Janus forces unions to confront head-on the problem of how to attract and retain members.
While the “free rider” challenge at the heart of Janus is unique to unions, the need for clearly-defined value propositions is something membership-based organizations have been grappling with for years and unions can learn from their experiences.
The Janus ruling against public unions is one in another “death by a thousand cuts” unions across the nation face. In response to attempts to disempower and defund unions, some propose “members-only” unions, others a bottom-up organizing model proposed by Jane McAlevey. Most agree there is no silver bullet. Concurrently, membership-based associations face declining numbers as economic conditions force them to regularly justify their value. What lessons can unions learn from associations?
1.) Engage them Early and Often:
Amanda Kaiser believes people decide whether or not to utilize (and thus renew) their membership in the first few weeks and months of joining. She encourages Associations to create a member engagement plan so members feel a part of the organization and excited about opportunities it presents.
This begins with a welcome phone call or meeting from an actual person. Unions can adopt “buddy programs” that match new members with old, organizing models that include regular check-ins about what the member is experiencing on the job, and letting them know what opportunities are available to them. From a staffing perspective, this can be a heavy lift, but organizing models that bring other members into volunteer outreach and mentoring roles can ameliorate this burden.
The most important aspects of this approach are a personal touch and reaching out to members not just when the union needs them to take action, but proactively. As in politics, relationship-building is key to member retention. Locals should use a database – even a spreadsheet – to identify the last time their members had a touch point and schedule check-ins. Each conversation should be logged, just like political campaigns track touch points.
Many successful associations also incorporate an element of fun and friendship into their events and culture. If you think about it, members will be less likely to leave an organization their friends are members of. Group trips, family events, and other community-building activities foster that critical sense of belonging and adoption of the organization as their “tribe”.
2.) Trust (but educate) them to be part of the political process:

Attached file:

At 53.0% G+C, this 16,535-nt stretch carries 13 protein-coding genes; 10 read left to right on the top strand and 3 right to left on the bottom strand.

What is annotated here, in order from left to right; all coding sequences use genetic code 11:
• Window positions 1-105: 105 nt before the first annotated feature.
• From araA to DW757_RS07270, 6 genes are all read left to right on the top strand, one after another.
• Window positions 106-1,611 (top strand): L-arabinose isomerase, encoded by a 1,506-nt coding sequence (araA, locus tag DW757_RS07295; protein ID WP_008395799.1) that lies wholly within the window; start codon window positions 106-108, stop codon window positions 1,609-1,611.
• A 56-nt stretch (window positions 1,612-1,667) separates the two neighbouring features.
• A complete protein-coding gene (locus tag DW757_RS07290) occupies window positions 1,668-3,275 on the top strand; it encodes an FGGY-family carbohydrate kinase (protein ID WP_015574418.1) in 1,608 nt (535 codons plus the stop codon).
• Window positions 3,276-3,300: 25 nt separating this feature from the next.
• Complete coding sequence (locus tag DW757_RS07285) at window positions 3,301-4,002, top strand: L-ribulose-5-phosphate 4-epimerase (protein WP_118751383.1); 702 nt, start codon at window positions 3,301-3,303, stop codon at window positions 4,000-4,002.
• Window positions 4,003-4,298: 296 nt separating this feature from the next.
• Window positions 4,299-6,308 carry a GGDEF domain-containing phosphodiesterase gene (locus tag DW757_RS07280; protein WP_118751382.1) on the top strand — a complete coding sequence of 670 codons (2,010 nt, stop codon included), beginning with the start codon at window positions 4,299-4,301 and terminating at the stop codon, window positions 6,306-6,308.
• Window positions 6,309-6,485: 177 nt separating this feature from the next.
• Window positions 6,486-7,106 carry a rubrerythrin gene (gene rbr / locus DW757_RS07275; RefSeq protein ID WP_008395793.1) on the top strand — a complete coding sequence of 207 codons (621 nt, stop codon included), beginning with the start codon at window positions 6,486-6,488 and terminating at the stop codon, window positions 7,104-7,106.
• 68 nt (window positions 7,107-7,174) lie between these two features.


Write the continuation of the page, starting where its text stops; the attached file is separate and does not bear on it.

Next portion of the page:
Any good lobbyist will tell you their asks of lawmakers are only helped by having constituents make direct asks as well. And one-on-one conversations with decision-makers are always more effective than a phone call or an email from a member. But many organizations are fearful of involving those rank-and-file members too much. What if they say or do something that damages their credibility? What if they alienate their lawmaker? What if they come across as uninformed or uninvested?
These concerns are completely valid. Yet politics isn’t rocket science and it doesn’t take a degree to understand core ‘ground rules’ about relationship-building, credibility, and political capital. Unions can train their members how to become union ambassadors all year long, not just on lobby days or a budget time. They just need an easy-to-understand-and-implement training program.
On the flip side, other unions would be thrilled to have their members be more involved in advocacy but can barely get them to fill out a form email. But here’s the thing: most people hate politics and/or are confused by it. No one wants to do something they don’t understand or don’t feel is a good use of their time.
But if they are given a true education on how politics – and their involvement – truly works, they’ll feel more comfortable stepping up to the plate. Most people are far more likely to be willing to take action when asked if they understand the why and how behind the ask. A solid education is critical, but then unions need to trust their (educated) members to be good ambassadors. The more they participate, the more they will see the value of union advocacy.
3.) Ask more, not less of your members. And expect them to do the same: